The Black Dahlia
The Brinks Job
The Great Train Robbery
Son of Sam
John Wayne Gacy
Mary Kay Letourneau
On a cold rainy night, March 1, 1932, in the remote rural area near Hopewell, New Jersey, Charles A. Lindbergh, Jr., twenty months old, was kidnapped. Sometime between 8:00 p.m., when his nurse, Betty Gow, checked on the sleeping baby, and 10:00 p.m., when she once again checked on him before retiring for the night, "The Eaglet" (as the newspapers called him) had been removed from his crib.
The only remembered event that indicated that something had gone amiss was earlier, about 9:00 p.m., while the Lindberghs were sitting in the living room. Col. Lindbergh had heard a noise that sounded as if an orange crate had fallen off a chair in the kitchen.
At 10:25 p.m., Ollie Whately, the Lindbergh caretaker, called the Hopewell Police, and shortly thereafter Col. Lindbergh called the New Jersey State Police. In the cold dark, Lindbergh hunted for signs of the kidnapper, carrying his Springfield rifle. He could see nothing. A number of State Police officers were on the scene, when around midnight their chief, H. Norman Schwarzkopf, arrived to take command.
The impressions of Col. H. Norman Schwarzkopf are mixed. He was an army officer in World War I. At the age of twenty-six, he was appointed the first head of the New Jersey State Police, which he designed and ran as a military body. The organization was strong on enforcement, but weak on investigation. His "troops" had military ranks and wore quasi-military uniforms. He was the father of 1991 Desert Storm commander H. Norman Schwarzkopf, Jr.
While he was excluded from much of the planning to connect with the kidnappers, and while much of his advice was over-ruled by Lindbergh and his lawyer, Henry Breckinridge, once the Eaglet's body was discovered in early May, he took charge of the investigation. It was clear that he found it difficult to cooperate with the New York City Police, the FBI, and other investigative units. Lindbergh expressed confidence in him, particularly during the unproductive months that followed the discovery of the child's body, during which time the efforts of the State Police were roundly criticized.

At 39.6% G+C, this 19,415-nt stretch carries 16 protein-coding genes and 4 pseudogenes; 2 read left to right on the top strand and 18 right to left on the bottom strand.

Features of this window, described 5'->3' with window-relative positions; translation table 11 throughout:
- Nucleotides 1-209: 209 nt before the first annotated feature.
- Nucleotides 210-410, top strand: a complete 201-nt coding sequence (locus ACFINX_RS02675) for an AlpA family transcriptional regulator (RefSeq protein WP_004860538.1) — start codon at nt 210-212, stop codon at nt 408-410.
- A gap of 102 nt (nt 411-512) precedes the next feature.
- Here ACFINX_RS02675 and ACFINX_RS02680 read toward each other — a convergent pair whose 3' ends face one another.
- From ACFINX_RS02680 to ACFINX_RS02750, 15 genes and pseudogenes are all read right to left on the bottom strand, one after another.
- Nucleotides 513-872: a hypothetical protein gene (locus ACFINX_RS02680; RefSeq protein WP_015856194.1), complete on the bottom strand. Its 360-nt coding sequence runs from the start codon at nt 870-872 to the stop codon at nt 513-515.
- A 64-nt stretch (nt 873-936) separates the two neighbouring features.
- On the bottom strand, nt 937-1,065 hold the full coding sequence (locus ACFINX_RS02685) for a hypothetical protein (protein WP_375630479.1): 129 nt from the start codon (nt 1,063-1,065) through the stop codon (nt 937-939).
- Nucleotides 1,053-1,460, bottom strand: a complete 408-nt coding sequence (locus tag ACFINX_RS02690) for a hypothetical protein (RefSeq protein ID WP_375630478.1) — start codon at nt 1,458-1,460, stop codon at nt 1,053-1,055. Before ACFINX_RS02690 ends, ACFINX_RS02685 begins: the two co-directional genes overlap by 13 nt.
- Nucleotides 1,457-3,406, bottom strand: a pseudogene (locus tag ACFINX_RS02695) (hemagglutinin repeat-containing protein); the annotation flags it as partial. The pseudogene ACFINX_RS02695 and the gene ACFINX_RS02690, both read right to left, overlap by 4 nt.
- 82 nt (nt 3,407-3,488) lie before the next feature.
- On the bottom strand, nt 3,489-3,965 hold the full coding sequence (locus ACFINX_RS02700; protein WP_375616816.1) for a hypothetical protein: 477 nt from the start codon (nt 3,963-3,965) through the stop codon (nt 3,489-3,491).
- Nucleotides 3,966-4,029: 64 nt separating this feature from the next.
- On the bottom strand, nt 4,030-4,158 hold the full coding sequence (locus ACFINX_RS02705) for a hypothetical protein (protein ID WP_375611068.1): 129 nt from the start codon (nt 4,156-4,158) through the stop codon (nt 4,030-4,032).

The first of the state police to arrive investigated the outside area. They found footprints in the wet ground below the window, but neglected either to measure them or to make plaster casts of them. There were two deep impressions, presumably made by a ladder. Also, a carpenter's chisel was found near the ladder impressions. Less than a hundred yards away, the ladder, in three sections, was discovered, the bottom section —the widest —was broken. Near a small dirt road, there were tire tracks.
By this time, Lindbergh's lawyer and friend, Henry C. Breckinridge, had arrived. The three colonels (Lindbergh, Breckinridge, and Schwarzkopf) went into the nursery with other officers and Cpl. Frank Kelly, the crime scene and fingerprint man.
The case, later described as a travesty, was tried three times, two ending in hung juries, before Arbuckle received an innocent verdict. But the damage had been done to his career. Many refused to believe in his innocence and movie industry executives blacklisted him and warned his friends to stay clear.